This week’s selection showcases the early works of many critically acclaimed directors. Their foray into the world of short filmmaking gave them the opportunity to express their ideas, eventually leading all to develop them into features.
Alive in Joburg was the original basis for the box office smash hit, District 9. Filmed in mockumentary style, the film depicts a dystopian future in which a race of unnamed aliens has crash landed in Johannesburg and are living in the squalor of a refugee camp. Lord of the Rings director Peter Jackson was so impressed by the short, he gave Neill Blomkamp $30 million to adapt it into a feature film.
A quirky cult classic about the trials and tribulations of teenage life, Jared Hess adapted Napoleon Dynamite from his short film Peluca. Shot on 16mm black and white film whilst studying at Brigham Young University, the original short was made on a budget of under $500 and screened at the 2003 Slamdance Film Festival. The adaptation retained much of the original style and also featured Jon Heder in the title role.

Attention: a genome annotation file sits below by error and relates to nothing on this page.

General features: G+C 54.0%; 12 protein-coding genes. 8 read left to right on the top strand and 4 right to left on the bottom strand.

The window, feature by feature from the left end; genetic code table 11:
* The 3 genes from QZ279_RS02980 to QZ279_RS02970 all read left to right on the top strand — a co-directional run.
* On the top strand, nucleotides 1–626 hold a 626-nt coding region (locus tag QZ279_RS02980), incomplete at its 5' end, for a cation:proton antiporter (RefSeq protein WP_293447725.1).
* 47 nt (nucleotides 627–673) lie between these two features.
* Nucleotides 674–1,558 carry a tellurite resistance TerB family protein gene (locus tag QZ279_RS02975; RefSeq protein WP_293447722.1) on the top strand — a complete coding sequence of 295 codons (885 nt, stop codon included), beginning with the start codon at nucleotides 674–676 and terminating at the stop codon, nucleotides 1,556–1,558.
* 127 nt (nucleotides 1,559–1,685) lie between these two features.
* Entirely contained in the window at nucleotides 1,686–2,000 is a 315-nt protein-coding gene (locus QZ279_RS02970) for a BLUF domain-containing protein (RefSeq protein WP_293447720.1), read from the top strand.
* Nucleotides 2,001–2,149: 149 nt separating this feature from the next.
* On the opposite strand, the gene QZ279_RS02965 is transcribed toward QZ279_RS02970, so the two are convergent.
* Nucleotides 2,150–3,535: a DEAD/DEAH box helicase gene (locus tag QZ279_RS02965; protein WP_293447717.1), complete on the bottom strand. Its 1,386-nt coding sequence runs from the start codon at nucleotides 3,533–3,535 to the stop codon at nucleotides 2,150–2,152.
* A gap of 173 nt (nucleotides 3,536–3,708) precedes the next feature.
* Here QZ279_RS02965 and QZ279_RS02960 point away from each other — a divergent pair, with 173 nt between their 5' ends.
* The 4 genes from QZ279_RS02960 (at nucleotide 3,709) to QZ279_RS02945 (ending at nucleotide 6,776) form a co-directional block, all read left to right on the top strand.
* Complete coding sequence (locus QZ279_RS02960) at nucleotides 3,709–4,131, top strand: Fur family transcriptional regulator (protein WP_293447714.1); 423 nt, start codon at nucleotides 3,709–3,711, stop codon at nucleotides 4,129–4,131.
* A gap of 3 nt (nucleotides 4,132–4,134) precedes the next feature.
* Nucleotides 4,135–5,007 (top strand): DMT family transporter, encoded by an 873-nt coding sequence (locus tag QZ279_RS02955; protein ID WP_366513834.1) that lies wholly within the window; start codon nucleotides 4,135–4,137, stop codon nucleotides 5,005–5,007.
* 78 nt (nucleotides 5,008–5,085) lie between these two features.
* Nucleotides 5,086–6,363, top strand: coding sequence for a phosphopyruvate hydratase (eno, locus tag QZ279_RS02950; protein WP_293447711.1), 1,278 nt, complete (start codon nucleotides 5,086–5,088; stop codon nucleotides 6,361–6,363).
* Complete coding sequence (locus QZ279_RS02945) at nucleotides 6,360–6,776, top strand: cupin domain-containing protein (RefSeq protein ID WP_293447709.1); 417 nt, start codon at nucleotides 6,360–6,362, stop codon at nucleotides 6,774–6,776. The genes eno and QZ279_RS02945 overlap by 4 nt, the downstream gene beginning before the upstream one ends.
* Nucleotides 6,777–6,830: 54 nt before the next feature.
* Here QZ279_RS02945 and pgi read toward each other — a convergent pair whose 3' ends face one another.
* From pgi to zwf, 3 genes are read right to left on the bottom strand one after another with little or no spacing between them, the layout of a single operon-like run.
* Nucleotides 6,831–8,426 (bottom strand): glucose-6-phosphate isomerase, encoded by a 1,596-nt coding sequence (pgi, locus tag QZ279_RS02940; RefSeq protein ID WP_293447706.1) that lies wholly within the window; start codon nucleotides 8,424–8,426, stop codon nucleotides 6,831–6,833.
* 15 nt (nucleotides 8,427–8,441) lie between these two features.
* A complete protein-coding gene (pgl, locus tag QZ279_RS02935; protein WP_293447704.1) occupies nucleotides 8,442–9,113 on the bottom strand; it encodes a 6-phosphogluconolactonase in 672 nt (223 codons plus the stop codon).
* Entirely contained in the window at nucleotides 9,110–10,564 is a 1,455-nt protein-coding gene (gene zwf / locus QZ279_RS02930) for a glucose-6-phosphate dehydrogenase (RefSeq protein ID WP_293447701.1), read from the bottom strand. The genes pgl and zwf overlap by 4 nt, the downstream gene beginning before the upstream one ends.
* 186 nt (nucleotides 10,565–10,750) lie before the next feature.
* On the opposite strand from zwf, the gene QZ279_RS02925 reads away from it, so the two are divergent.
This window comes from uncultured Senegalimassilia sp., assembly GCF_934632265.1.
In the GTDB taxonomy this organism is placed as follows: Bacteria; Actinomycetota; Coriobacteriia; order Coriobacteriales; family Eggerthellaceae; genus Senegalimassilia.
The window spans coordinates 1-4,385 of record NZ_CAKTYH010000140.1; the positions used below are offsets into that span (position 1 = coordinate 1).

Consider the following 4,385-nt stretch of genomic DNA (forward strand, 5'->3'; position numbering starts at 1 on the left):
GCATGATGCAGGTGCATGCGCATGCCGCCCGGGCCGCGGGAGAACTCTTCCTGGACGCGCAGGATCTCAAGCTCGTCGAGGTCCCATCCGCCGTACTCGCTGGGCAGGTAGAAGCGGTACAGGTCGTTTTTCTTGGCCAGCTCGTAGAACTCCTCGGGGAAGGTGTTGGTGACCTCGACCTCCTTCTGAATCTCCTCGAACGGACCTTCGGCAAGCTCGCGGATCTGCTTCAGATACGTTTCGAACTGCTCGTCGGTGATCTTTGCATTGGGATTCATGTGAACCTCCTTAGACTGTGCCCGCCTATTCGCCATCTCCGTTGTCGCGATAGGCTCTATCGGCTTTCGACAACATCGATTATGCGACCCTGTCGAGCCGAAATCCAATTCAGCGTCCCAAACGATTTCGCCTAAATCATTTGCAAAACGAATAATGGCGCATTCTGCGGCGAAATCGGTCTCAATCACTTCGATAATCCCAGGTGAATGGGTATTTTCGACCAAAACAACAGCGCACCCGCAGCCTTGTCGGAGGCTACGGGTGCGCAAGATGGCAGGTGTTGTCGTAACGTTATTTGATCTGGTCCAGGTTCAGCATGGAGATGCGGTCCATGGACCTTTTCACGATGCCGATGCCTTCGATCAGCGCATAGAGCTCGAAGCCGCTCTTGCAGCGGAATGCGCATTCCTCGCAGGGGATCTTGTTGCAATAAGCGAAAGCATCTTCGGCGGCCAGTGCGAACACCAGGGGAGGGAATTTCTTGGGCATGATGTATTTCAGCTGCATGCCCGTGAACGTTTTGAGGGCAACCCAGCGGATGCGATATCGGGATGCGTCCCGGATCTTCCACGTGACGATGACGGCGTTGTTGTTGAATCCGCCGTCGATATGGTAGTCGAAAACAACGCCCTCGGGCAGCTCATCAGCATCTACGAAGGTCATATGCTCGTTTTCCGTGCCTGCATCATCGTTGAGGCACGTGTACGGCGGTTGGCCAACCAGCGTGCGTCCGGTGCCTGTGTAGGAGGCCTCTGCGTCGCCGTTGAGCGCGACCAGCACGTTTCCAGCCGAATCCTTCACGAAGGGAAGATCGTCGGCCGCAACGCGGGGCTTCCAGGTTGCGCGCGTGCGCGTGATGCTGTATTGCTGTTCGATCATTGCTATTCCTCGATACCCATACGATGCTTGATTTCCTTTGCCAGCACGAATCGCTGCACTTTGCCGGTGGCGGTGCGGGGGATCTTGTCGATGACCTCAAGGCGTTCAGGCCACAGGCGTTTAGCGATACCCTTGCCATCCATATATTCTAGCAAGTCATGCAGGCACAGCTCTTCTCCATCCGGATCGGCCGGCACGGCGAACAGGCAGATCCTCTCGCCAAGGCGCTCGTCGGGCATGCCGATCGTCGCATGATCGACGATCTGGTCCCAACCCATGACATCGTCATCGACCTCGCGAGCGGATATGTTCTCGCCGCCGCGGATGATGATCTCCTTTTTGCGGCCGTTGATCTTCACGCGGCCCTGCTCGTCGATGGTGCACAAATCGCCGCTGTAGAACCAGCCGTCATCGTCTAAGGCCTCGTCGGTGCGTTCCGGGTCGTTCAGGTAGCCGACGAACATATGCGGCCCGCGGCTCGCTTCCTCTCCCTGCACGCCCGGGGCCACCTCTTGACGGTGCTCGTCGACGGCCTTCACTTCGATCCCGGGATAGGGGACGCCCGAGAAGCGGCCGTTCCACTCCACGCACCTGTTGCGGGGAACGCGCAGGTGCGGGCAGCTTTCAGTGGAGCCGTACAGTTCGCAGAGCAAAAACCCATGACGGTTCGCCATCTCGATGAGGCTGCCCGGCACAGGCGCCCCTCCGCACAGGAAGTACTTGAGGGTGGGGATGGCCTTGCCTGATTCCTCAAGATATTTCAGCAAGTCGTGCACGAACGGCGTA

The Babadook is a chilling psychological drama written and directed by Jennifer Kent and adapted from her 2005 short film Monster. The feature expands on the original plot of an exhausted single mother struggling to cope with a young son and his obsession with a monster he believes to be real. Although The Babadook was largely overlooked in Australia, it went on to gain huge box office success internationally.
Wes Anderson’s Bottle Rocket may not have been a financial success but it did succeed in garnering the attention and praise of many contemporary critics and effectively launched his career. It’s based on a 1992 short film of the same name and revisits the original plot line of the plucky duo and their criminal antics. Co-written by Owen Wilson, the films initial failure almost led him give up on his acting career.
Short Term 12 is an emotionally intelligent and highly sympathetic drama written and directed by Destin Daniel Cretton, based on his short film of the same name. Cretton based the screenplay on his own experience as a care worker in a shelter for teenagers. When adapting the short, he decided to change the gender of the central character and went on to cast Brie Larson in the role.
1. Still from Napoleon Dynamite. Courtesy of Fox Searchlight.